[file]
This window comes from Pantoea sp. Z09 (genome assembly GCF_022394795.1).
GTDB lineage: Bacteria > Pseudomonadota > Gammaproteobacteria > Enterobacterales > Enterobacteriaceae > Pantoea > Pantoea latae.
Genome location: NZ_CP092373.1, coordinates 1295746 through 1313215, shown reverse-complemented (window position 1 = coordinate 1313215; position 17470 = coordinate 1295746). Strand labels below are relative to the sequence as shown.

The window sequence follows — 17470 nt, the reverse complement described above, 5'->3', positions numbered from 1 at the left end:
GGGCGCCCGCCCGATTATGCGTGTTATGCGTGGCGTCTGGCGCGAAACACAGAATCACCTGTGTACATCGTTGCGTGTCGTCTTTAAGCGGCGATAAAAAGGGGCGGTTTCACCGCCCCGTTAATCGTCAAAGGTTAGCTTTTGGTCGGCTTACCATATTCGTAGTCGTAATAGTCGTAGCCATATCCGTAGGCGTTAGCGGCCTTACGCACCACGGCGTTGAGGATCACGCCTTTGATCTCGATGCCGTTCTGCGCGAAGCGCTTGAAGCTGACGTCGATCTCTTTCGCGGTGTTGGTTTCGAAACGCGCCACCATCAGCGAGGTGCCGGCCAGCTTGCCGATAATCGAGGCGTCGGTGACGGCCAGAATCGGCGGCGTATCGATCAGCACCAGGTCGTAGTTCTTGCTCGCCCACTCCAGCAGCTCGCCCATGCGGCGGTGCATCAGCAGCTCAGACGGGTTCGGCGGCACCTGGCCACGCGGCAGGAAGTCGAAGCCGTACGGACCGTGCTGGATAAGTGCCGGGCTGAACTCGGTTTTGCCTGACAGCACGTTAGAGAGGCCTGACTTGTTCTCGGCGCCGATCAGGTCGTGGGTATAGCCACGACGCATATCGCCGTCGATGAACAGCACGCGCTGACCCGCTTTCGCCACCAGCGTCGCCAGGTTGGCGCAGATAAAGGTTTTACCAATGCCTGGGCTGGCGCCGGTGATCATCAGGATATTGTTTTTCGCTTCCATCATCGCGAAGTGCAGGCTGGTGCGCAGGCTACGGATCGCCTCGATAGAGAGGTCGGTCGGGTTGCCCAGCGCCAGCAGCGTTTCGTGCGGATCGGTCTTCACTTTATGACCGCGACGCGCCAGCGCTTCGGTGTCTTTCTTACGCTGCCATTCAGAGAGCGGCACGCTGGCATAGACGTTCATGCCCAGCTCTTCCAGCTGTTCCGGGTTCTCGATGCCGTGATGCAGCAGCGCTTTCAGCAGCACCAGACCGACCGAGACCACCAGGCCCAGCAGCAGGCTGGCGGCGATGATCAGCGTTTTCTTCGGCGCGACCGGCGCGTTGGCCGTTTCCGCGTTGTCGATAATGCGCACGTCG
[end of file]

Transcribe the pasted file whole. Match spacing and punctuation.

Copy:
This window comes from Pantoea sp. Z09 (genome assembly GCF_022394795.1).
GTDB lineage: Bacteria > Pseudomonadota > Gammaproteobacteria > Enterobacterales > Enterobacteriaceae > Pantoea > Pantoea latae.
Genome location: NZ_CP092373.1, coordinates 1295746 through 1313215, shown reverse-complemented (window position 1 = coordinate 1313215; position 17470 = coordinate 1295746). Strand labels below are relative to the sequence as shown.

The window sequence follows — 17470 nt, the reverse complement described above, 5'->3', positions numbered from 1 at the left end:
GGGCGCCCGCCCGATTATGCGTGTTATGCGTGGCGTCTGGCGCGAAACACAGAATCACCTGTGTACATCGTTGCGTGTCGTCTTTAAGCGGCGATAAAAAGGGGCGGTTTCACCGCCCCGTTAATCGTCAAAGGTTAGCTTTTGGTCGGCTTACCATATTCGTAGTCGTAATAGTCGTAGCCATATCCGTAGGCGTTAGCGGCCTTACGCACCACGGCGTTGAGGATCACGCCTTTGATCTCGATGCCGTTCTGCGCGAAGCGCTTGAAGCTGACGTCGATCTCTTTCGCGGTGTTGGTTTCGAAACGCGCCACCATCAGCGAGGTGCCGGCCAGCTTGCCGATAATCGAGGCGTCGGTGACGGCCAGAATCGGCGGCGTATCGATCAGCACCAGGTCGTAGTTCTTGCTCGCCCACTCCAGCAGCTCGCCCATGCGGCGGTGCATCAGCAGCTCAGACGGGTTCGGCGGCACCTGGCCACGCGGCAGGAAGTCGAAGCCGTACGGACCGTGCTGGATAAGTGCCGGGCTGAACTCGGTTTTGCCTGACAGCACGTTAGAGAGGCCTGACTTGTTCTCGGCGCCGATCAGGTCGTGGGTATAGCCACGACGCATATCGCCGTCGATGAACAGCACGCGCTGACCCGCTTTCGCCACCAGCGTCGCCAGGTTGGCGCAGATAAAGGTTTTACCAATGCCTGGGCTGGCGCCGGTGATCATCAGGATATTGTTTTTCGCTTCCATCATCGCGAAGTGCAGGCTGGTGCGCAGGCTACGGATCGCCTCGATAGAGAGGTCGGTCGGGTTGCCCAGCGCCAGCAGCGTTTCGTGCGGATCGGTCTTCACTTTATGACCGCGACGCGCCAGCGCTTCGGTGTCTTTCTTACGCTGCCATTCAGAGAGCGGCACGCTGGCATAGACGTTCATGCCCAGCTCTTCCAGCTGTTCCGGGTTCTCGATGCCGTGATGCAGCAGCGCTTTCAGCAGCACCAGACCGACCGAGACCACCAGGCCCAGCAGCAGGCTGGCGGCGATGATCAGCGTTTTCTTCGGCGCGACCGGCGCGTTGGCCGTTTCCGCGTTGTCGATAATGCGCACGTCG